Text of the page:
He was the engineer in charge of the surveying and laying out and monumenting of the streets, roads and avenues north of 155th street, on Manhattan Island, and also in the 24th and 25th wards after their annexation to that city. He resigned from that position to accept the appointment of Chief Engineer of the Long Island Railroad.

In 1867 he established the firm of Maclay & Davies, in connection with William With. cavies, which firm subsequently engaged in the real estate business, and in which he continued until his death.

The Major’s real estate firm built the first of the iron piers erected at Long Branch and Rockaway.

He was elected a trustee of the University of Chicago, June 26, 1900, and re‑elected in 1902. He was one of the incorporators and charter members of the New York Zoological Society, of the Maryland Society of New York, and of the Underwriters’ Club.

He had been President of the Yonkers Wharf and Warehouse Company, and Vice-President of the Pelhamdale Land Company. He was a Trustee of the People’s Savings Bank and of the Westchester Trust Company, of Yonkers; a member of the Andrew H. Green Memorial Association, American Scenic and Historic Preservation Society, Municipal Art Society of New York, Museum of Natural History, Association for the Preservation of the Adirondack Mountains, St. Andrew’s Society of the State of New York, Veterans’ Corps and Military Society of the War of 1812, New York State Society of the Sons of the Revolution, Delta Phi Society, Road Drivers’ Association of New York, Westchester County Historical Association and Yonkers Library and Historical Association.

He was a life member of the New York Historical Society, the American Baptist Historical Association and the Association of Graduates of the United States Military Academy. He was a Trustee of the Virginia Union University, of Richmond, Va., and of the Warburton Avenue Baptist Church in Yonkers; also one of the Managers of the American Baptist Home Mission Society.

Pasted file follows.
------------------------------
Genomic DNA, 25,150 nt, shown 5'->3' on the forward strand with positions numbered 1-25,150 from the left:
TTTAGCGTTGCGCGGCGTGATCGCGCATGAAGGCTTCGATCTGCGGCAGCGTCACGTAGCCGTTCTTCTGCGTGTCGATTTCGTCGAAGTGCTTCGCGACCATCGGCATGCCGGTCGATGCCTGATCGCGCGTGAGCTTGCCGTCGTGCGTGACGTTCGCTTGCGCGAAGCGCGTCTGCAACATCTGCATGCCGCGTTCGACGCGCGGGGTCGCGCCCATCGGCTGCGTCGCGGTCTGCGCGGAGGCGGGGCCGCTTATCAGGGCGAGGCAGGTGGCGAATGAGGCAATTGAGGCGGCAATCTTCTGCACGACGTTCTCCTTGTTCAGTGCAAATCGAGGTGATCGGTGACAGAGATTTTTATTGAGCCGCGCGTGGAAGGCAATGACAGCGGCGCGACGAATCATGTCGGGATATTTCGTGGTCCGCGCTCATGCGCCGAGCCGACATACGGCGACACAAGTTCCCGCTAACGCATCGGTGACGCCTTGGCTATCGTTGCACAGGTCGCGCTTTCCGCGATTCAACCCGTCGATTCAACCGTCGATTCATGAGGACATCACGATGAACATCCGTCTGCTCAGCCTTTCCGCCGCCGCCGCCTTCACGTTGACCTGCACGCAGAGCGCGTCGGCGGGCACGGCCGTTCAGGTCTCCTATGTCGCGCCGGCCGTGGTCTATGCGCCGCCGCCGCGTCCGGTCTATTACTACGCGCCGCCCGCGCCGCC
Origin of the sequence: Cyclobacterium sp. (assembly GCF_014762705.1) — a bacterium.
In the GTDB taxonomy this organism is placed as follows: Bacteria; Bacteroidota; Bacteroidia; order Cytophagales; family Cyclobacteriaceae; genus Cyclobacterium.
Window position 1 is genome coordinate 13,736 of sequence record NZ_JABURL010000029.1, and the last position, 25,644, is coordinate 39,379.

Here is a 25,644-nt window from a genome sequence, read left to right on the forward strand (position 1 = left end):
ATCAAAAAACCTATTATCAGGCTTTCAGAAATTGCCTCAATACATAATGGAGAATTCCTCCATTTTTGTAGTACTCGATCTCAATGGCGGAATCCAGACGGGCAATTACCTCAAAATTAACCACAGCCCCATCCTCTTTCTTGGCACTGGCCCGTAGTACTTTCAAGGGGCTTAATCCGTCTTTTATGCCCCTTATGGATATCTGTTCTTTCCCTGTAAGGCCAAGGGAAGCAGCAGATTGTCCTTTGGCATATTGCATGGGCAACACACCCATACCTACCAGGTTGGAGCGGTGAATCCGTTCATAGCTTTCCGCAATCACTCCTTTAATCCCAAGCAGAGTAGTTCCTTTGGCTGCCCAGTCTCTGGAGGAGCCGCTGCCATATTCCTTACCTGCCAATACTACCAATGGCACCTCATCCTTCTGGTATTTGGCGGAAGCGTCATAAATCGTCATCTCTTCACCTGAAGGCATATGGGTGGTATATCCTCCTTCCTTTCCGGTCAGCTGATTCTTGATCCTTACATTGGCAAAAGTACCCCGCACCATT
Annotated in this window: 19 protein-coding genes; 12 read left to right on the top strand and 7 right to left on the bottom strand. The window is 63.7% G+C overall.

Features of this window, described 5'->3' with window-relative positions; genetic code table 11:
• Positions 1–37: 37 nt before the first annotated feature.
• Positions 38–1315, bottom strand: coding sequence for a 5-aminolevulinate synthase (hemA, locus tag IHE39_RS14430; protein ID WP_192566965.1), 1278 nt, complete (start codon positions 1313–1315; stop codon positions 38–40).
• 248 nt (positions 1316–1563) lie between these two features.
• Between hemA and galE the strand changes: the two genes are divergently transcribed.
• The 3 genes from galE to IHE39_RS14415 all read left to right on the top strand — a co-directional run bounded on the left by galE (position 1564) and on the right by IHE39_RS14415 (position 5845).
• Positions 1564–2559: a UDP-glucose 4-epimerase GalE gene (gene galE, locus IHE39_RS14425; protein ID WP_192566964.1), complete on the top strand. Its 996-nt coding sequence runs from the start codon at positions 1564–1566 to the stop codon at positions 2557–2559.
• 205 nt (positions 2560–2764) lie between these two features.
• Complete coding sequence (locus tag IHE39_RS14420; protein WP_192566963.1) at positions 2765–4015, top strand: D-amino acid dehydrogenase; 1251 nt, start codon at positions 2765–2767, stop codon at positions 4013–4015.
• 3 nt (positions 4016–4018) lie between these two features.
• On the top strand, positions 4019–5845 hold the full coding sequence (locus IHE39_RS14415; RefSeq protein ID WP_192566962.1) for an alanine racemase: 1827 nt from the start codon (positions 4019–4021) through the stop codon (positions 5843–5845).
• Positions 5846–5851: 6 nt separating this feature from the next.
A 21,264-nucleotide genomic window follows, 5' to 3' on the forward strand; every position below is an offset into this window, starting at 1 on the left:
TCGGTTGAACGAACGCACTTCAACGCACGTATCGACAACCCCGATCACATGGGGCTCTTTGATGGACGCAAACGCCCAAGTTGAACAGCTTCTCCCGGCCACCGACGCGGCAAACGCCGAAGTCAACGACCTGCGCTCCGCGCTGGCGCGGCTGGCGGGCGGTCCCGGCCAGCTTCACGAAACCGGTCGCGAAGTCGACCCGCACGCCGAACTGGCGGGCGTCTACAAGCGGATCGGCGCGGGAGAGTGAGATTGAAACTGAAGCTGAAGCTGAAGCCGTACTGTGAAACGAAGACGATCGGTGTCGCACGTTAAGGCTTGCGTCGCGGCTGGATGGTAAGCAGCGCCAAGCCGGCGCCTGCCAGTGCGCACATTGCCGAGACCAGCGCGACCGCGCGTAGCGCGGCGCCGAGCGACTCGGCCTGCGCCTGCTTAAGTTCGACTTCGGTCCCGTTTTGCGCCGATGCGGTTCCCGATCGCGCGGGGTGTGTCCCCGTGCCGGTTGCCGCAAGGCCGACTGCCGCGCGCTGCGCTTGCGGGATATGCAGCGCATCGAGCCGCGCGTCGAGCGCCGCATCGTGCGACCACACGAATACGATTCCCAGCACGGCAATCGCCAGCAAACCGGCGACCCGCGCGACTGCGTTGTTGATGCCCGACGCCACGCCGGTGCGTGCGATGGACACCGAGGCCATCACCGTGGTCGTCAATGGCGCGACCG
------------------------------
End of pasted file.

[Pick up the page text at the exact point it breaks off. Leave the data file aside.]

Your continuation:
On the night of the assassination of President Lincoln, at Ford’s Theater, in Washington, by J. Wilkes Booth, Major Maclay, with two other officers of the Washington Arsenal, attended the theater, and after the shooting he, his fellow officers, a young Mr. Rathbone and several citizens round the President to peterson House, and placed him on a bed in a rear room. This house is now known as the Lincoln Museum. Then Mr. Maclay went for Dr. Todd, the President’s family physician, after which he was detailed to guard the residence of the Secretary of War, Mr. Stanton. Major Maclay and Mrs. Maclay visited, on Good Friday last, the scene of the tragedy, for the first time since the shooting.

Although he had been suffering for about 20 months, the end came suddenly, yet peacefully. He was surrounded by his family.

He is survived by his wife and five children — Mrs. Charles Ward Hall, Miss Agnes C. Maclay, Miss Laura G. Maclay, William F. H. Maclay and Archibald Maclay. His wife was Laura Havemeyer, daughter of William Frederick Havemeyer, who was thrice Mayor of New York City. John C. Havemeyer is her brother. The family have resided in Yonkers for about 25 years.

The funeral was held at the residence on Friday morning, January 1, 1909 — Rev. Dr. Jonathan Bastow, of Woodside, Long Island, and Rev. Dr. Henry Morehouse, General Secretary of the American Baptist Home Mission Society, officiating. The interment was in the family plot, Woodlawn Cemetery, New York City. 

Sources: “Grant Swings Toward Petersburg” (link); Isaac W. Mcclay obituary, From the Yonkers, N. Y., Statesman of December 30, 1908 (link)